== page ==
POLITICAL OBJECTS (19)
March 2, 2017
One in a 25-part series of nonfiction stories about objects of political significance. This is the first volume in the PROJECT:OBJECT series. Please subscribe to the P:O newsletter; and purchase P:O apparel and accessories — all profits will be donated to the ACLU!
My father was a refugee, or, as he liked to stress, a political exile. He survived Papa Doc’s first decade before having to flee to Port-au-Prince’s Colombian embassy in 1967 and plead for asylum. My mother had already escaped stateside and, when it was time to chart his own exit, the embassy man urged my father not to join her in the U.S., to have her meet him in Bogota instead.
“The Americans won’t appreciate you, “ the embassy man said. “They’ll treat you like shit.”
But my mother was already on site, perhaps already pregnant with me. She had relatives in New York, had gone to a girl’s Catholic high school upstate, her accent was a ghost. She’d had more than one miscarriage in Haiti and wanted white, ideally Jewish, doctors to manage her pregnancies moving forward. Queens it was, then and forever.
I live in California and don’t have many of my parents’ things. Photographs, several Haitian paintings and sculptures my mother collected, some tie clips and cufflinks, the ring my wife wears, a tiny urn with some of my father’s ashes. Chief among the items is a numbered bottle of rum, Barbancourt Réserve du Domaine, fifteen years. As my sister and I understand it, my mother brought it to the U.S. sometime in the 1970s. Hard to get in the States then and now, it’s a thing for connoisseurs and nostalgists, a cognac-like rum for sipping or swearing gunpowder oaths to, and it presents me with a few problems.
For starters, is it as old as I think? My parents liked to socialize so it strikes me as improbable that it survived the near entirety of their American existences undrunk. Not just the holidays, birthdays and New Years, but the moves, a fire, the many trial separations, the actual separation, their deaths. The fact that I’ve yet to consume it myself is a point in the legend’s favor, but that says more about my way of recollecting things than it. To me, my father was a reticent man, the part of his life overlapping mine a truncated affair enlivened only by fondnesses for Haitian friends and for brown liquors, by sudden flights of gallows humor and pride. He was ambivalent about America, and I see his (modest) success here as having more to do with said flights than with any particular drive or embrace. His main aspiration was to get by until he could get home, and if that bottle persisted it was only by dint of being promised to a worthy occasion that never arrived.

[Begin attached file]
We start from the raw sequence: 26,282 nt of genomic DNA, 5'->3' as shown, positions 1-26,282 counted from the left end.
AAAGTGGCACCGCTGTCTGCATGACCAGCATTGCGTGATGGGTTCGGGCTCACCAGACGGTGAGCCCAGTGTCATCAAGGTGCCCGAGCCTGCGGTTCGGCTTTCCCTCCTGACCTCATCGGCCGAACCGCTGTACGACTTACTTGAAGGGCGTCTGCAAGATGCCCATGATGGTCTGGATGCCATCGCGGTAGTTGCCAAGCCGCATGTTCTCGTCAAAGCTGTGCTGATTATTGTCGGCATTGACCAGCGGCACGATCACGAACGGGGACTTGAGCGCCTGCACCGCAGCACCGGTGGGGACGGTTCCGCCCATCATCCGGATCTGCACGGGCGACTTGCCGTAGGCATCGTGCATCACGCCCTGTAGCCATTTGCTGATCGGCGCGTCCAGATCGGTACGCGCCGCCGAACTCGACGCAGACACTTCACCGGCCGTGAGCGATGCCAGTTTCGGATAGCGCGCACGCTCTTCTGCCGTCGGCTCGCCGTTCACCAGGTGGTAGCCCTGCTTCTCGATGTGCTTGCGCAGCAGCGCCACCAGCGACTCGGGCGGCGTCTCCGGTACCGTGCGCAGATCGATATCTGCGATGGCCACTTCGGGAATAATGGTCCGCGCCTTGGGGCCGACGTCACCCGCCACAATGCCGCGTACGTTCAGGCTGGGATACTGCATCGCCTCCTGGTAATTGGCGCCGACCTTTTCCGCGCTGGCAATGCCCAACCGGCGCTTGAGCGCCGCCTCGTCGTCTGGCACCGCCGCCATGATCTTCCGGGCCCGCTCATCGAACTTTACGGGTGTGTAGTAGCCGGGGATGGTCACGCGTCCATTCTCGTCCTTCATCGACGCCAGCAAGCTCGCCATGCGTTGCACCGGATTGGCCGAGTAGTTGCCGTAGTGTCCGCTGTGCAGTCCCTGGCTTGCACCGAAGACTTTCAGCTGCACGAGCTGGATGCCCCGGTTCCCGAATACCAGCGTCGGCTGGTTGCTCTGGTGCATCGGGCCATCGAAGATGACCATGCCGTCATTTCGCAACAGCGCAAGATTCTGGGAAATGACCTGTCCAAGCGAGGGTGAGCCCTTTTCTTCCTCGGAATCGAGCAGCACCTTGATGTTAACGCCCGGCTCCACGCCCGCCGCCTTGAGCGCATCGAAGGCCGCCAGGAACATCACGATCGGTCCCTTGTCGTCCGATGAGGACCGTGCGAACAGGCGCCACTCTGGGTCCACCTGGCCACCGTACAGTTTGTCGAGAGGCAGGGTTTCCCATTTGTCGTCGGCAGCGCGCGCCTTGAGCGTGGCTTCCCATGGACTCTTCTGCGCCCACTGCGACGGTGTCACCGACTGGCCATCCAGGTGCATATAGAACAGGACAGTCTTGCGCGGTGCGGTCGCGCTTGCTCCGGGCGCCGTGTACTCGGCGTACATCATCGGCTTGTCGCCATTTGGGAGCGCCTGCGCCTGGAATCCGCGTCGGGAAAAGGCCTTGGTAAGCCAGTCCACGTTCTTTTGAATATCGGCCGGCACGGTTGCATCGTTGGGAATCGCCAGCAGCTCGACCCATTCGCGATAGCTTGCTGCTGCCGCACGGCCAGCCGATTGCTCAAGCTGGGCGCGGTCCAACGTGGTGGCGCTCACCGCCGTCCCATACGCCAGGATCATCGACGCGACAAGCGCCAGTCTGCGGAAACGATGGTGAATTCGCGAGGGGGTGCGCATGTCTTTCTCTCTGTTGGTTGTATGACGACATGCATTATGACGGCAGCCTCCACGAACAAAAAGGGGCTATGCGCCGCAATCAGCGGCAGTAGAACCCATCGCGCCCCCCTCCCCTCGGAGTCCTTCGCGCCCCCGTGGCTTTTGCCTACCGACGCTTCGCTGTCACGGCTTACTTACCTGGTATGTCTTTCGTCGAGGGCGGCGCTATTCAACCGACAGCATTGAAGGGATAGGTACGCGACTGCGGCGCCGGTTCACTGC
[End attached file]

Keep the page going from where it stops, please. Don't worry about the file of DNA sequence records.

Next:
Now the bottle’s occasion falls to me and, truthfully, I don’t feel up to it. What moment could be equal to my imaginings of my father’s losses? Under what victory condition of my own might I dare open it? And even worse: with whom? It’s like trying to fix the date of the Rapture, or of the revolution. My wife hides the bottle every party because I’ve asked her not to let me end the story on the wrong note. And late every party, depending on who’s still there, I’ll dig it out and threaten everyone with its judgment. Is tonight the night it finally all changes, people? Or what?
POLITICAL OBJECTS series: INTRODUCTION | Luc Sante on CAMPAIGN PAMPHLETS | Lydia Millet on PVC POLAR BEAR | Ben Greenman on MATCHBOX CAR | Rob Baedeker on PRESIDENTS PLACEMAT | L.A. Kauffman on WHEATPASTE POSTER | Astra Taylor on SALAM’S NECKLACE | Carolina A. Miranda on POCHO | Stephen Duncombe on PROTEST SIGN | Marisa Silver on SHAMAN BOWLS | James Hannaham on DR. BUZZARD LP | Virginia Heffernan on HRC PAINTING | Kenya (Robinson) on BURNER PHONE | Kathryn Davis on POLITBUREAU | Chenjerai Kumanyika on NAT TURNER PRINT | Alexis Madrigal on MERMAID COSTUME | Anne Boyer on ALL KNEES AND ELBOWS OF SUSCEPTIBILITY AND REFUSAL | Steven Heller on JFK DOLL | Anne Elizabeth Moore on BLOOD PRESSURE MONITOR | Gary Dauphin on RUM BOTTLE | Tom Frank on DNC PASS | Lizzie Skurnick on GROUP PHOTO | Stuart Ewen on SNCC PIN | Benjamen Walker on BEEF BOX 12″ | Rob Walker on CAMPAIGN SIGN | Alex Kalman on THEM=US PIN.
SIGNIFICANT OBJECTS at HILOBROW: PROJECT:OBJECT homepage | PROJECT:OBJECT newsletter | PROJECT:OBJECT objects (Threadless shop — all profits donated to the ACLU) | POLITICAL OBJECTS series (1Q2017) | TALISMANIC OBJECTS series (2Q2017) | ILLICIT OBJECTS series (3Q2017) | LOST OBJECTS series (4Q2017) | 12 DAYS OF SIGNIFICANCE by Significant Objects | 12 MORE DAYS OF SIGNIFICANCE by Significant Objects. ALSO SEE: SIGNIFICANT OBJECTS website | SIGNIFICANT OBJECTS collection, ed. Rob Walker and Josh Glenn (Fantagraphics, 2012) | TAKING THINGS SERIOUSLY, ed. Josh Glenn (Princeton Architectural Press, 2007).